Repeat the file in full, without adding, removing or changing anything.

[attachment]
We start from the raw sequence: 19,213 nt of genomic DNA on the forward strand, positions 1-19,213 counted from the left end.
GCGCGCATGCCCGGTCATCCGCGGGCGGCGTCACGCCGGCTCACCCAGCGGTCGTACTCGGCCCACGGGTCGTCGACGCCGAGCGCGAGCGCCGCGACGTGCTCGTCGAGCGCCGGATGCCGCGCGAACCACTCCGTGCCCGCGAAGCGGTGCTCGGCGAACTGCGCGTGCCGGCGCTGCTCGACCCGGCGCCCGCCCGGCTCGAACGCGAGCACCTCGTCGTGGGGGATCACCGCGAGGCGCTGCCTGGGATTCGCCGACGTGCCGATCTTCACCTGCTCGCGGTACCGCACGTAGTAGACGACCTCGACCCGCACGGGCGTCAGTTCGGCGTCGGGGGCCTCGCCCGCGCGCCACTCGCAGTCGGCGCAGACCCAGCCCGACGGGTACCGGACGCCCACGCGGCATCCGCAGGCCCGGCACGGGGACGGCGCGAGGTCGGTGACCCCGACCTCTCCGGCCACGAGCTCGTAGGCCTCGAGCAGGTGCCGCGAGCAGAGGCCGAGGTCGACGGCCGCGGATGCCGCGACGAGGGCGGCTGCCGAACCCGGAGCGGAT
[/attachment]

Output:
We start from the raw sequence: 19,213 nt of genomic DNA on the forward strand, positions 1-19,213 counted from the left end.
GCGCGCATGCCCGGTCATCCGCGGGCGGCGTCACGCCGGCTCACCCAGCGGTCGTACTCGGCCCACGGGTCGTCGACGCCGAGCGCGAGCGCCGCGACGTGCTCGTCGAGCGCCGGATGCCGCGCGAACCACTCCGTGCCCGCGAAGCGGTGCTCGGCGAACTGCGCGTGCCGGCGCTGCTCGACCCGGCGCCCGCCCGGCTCGAACGCGAGCACCTCGTCGTGGGGGATCACCGCGAGGCGCTGCCTGGGATTCGCCGACGTGCCGATCTTCACCTGCTCGCGGTACCGCACGTAGTAGACGACCTCGACCCGCACGGGCGTCAGTTCGGCGTCGGGGGCCTCGCCCGCGCGCCACTCGCAGTCGGCGCAGACCCAGCCCGACGGGTACCGGACGCCCACGCGGCATCCGCAGGCCCGGCACGGGGACGGCGCGAGGTCGGTGACCCCGACCTCTCCGGCCACGAGCTCGTAGGCCTCGAGCAGGTGCCGCGAGCAGAGGCCGAGGTCGACGGCCGCGGATGCCGCGACGAGGGCGGCTGCCGAACCCGGAGCGGAT